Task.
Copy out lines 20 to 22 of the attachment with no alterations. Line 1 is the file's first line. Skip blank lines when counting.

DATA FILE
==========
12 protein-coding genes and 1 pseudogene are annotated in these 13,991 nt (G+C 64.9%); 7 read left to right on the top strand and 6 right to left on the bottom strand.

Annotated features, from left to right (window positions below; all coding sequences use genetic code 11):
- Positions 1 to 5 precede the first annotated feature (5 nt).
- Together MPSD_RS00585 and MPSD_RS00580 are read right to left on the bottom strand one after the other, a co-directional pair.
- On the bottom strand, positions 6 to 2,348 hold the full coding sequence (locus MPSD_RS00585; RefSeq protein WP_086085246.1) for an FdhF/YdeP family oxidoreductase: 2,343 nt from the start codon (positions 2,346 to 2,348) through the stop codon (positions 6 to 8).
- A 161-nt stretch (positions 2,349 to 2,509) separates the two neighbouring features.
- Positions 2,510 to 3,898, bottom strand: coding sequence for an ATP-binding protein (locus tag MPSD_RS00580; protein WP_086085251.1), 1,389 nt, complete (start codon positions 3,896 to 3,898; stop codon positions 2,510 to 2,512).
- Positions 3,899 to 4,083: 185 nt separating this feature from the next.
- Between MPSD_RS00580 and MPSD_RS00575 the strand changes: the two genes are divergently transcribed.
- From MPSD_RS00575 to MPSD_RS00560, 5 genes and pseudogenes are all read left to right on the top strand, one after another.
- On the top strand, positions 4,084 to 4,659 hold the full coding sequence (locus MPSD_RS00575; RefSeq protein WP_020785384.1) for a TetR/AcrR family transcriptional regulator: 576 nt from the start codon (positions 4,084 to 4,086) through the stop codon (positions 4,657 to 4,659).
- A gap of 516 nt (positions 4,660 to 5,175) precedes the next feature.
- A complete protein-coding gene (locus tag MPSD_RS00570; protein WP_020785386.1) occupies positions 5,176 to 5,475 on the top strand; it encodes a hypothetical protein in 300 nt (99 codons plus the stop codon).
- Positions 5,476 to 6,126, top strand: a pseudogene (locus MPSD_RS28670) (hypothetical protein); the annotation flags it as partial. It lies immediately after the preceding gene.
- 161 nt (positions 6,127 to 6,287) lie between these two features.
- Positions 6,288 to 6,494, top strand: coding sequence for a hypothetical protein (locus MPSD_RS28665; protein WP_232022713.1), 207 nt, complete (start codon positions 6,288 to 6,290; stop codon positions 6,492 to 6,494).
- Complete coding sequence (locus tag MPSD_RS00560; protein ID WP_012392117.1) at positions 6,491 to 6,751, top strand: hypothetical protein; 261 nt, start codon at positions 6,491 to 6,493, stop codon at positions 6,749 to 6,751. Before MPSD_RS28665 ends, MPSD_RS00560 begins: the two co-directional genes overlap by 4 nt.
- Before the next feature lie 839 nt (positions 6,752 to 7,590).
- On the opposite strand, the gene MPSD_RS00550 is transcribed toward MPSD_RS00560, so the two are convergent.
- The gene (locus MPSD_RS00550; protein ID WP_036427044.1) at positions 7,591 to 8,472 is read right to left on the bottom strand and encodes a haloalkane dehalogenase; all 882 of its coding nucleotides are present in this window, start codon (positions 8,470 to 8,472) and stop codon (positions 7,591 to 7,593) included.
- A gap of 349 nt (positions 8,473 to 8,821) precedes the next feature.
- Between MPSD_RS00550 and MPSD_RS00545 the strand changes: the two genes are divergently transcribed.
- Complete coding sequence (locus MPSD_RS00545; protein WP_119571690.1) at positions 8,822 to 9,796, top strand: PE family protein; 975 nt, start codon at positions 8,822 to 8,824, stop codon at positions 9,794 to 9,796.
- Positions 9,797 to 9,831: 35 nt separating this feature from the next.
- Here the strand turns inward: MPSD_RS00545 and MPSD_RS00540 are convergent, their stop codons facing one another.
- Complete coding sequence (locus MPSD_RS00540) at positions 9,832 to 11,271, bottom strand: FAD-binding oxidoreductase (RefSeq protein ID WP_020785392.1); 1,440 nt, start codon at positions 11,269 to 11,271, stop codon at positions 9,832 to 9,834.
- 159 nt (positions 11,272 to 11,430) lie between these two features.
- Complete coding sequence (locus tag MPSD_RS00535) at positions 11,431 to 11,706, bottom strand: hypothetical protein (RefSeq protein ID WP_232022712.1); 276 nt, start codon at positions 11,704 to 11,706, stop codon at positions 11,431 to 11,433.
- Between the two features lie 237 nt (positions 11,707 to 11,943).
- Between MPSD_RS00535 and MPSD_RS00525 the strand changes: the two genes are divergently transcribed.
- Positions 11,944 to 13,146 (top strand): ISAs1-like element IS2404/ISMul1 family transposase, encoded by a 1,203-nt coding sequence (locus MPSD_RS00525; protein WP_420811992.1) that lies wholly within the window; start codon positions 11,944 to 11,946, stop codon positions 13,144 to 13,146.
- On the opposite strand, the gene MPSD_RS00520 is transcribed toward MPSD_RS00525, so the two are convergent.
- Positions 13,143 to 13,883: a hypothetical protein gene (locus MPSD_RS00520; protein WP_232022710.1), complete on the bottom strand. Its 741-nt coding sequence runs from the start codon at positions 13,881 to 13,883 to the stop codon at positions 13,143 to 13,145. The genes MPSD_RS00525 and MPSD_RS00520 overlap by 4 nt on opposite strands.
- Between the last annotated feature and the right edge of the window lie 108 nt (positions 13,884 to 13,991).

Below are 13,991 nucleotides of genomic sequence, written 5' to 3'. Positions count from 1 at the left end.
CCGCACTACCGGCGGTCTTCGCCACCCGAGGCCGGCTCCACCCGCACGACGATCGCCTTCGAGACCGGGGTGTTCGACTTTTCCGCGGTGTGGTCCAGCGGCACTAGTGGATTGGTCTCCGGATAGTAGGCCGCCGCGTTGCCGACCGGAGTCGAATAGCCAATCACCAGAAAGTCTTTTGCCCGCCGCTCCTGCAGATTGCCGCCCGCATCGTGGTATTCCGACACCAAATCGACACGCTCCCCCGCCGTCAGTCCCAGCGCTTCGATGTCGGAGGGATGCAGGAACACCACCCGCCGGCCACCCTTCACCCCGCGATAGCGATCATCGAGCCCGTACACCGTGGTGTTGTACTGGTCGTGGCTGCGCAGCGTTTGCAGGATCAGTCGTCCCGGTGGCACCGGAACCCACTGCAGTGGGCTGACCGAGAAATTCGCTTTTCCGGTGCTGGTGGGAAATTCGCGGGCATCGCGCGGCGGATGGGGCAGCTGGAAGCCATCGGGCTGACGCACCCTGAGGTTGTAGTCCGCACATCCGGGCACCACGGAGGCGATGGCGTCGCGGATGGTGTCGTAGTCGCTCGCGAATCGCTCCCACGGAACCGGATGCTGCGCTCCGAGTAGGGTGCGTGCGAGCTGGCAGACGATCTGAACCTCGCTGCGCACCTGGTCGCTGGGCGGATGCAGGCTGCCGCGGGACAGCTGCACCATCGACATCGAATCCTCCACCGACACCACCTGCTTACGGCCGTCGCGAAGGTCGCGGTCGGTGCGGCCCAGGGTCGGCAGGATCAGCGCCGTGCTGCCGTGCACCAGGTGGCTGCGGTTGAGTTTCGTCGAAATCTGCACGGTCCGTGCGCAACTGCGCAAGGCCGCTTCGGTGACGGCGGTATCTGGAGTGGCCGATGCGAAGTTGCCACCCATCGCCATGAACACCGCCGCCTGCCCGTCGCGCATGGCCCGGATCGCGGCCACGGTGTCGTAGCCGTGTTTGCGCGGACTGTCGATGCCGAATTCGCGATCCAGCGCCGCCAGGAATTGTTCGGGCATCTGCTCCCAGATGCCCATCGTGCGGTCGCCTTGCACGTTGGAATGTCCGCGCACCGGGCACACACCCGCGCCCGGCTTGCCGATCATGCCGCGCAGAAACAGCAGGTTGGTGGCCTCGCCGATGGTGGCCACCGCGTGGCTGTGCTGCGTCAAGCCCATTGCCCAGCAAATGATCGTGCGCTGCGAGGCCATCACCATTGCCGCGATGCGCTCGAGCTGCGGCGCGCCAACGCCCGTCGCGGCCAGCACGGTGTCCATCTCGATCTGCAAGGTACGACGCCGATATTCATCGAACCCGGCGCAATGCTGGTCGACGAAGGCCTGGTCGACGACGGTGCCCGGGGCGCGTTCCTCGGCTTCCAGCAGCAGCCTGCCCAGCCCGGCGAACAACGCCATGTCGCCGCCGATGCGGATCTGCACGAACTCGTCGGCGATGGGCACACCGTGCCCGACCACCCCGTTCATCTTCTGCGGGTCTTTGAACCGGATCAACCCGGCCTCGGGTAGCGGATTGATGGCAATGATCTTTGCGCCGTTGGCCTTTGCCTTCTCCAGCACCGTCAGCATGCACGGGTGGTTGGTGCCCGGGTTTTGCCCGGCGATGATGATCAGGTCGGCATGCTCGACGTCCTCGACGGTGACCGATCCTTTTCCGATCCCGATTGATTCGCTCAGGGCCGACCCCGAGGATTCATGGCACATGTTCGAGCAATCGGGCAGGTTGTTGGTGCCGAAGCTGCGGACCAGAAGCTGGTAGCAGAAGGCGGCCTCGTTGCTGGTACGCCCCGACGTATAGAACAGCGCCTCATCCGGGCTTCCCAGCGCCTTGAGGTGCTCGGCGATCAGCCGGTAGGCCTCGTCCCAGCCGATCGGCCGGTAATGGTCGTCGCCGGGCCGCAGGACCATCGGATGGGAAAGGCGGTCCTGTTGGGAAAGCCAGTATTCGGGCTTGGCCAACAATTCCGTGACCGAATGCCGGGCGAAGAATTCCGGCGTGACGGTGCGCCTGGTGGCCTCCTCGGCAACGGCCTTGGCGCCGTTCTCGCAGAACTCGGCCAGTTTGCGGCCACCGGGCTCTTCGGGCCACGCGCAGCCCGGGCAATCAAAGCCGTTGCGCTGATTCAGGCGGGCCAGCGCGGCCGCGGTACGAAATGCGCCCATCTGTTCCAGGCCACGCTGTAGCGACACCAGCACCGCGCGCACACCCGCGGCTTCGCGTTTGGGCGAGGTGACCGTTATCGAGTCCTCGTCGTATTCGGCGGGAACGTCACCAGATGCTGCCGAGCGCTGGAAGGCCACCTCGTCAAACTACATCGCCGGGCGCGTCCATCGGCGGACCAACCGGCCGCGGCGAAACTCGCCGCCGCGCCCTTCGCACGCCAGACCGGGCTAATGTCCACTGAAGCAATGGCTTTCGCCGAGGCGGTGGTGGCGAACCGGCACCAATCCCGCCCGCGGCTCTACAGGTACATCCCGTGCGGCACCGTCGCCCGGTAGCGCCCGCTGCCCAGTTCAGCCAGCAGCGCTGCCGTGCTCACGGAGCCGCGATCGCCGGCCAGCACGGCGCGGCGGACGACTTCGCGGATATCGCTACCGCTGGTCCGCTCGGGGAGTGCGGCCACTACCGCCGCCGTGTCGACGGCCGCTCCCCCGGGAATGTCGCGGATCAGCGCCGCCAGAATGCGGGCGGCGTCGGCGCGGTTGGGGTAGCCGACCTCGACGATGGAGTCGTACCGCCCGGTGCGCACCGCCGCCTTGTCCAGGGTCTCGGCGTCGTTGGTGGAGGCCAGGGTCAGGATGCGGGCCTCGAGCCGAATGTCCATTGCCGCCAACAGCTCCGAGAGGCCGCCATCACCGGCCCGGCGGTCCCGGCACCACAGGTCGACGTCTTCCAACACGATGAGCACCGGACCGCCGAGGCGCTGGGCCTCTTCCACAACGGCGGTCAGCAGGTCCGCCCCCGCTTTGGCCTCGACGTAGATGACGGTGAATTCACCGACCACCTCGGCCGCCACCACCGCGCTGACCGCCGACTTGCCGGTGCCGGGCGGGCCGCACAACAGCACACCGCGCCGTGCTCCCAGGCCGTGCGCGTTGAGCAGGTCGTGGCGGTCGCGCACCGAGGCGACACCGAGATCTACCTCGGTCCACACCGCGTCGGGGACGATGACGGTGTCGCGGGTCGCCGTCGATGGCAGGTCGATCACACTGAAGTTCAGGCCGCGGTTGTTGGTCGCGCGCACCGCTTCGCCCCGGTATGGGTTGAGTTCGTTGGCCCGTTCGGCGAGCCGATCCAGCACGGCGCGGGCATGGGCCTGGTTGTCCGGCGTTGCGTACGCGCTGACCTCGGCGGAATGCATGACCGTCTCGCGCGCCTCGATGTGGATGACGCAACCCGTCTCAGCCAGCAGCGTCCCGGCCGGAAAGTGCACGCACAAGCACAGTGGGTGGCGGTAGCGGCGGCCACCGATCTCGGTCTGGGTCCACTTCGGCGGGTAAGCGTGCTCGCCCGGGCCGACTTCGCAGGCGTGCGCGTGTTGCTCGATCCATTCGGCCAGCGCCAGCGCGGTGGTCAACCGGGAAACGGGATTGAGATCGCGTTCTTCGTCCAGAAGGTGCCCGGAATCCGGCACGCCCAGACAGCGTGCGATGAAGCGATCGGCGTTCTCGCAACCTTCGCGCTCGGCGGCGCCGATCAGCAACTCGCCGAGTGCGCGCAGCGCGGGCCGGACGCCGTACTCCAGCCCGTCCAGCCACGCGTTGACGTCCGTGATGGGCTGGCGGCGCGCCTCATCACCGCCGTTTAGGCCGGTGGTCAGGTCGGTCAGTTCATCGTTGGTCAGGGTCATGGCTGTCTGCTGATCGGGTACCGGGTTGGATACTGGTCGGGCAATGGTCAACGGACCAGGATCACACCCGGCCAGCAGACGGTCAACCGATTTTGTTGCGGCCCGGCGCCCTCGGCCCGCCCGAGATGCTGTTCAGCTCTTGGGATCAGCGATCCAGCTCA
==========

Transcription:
- The gene (locus MPSD_RS00550; protein ID WP_036427044.1) at positions 7,591 to 8,472 is read right to left on the bottom strand and encodes a haloalkane dehalogenase; all 882 of its coding nucleotides are present in this window, start codon (positions 8,470 to 8,472) and stop codon (positions 7,591 to 7,593) included.
- A gap of 349 nt (positions 8,473 to 8,821) precedes the next feature.
- Between MPSD_RS00550 and MPSD_RS00545 the strand changes: the two genes are divergently transcribed.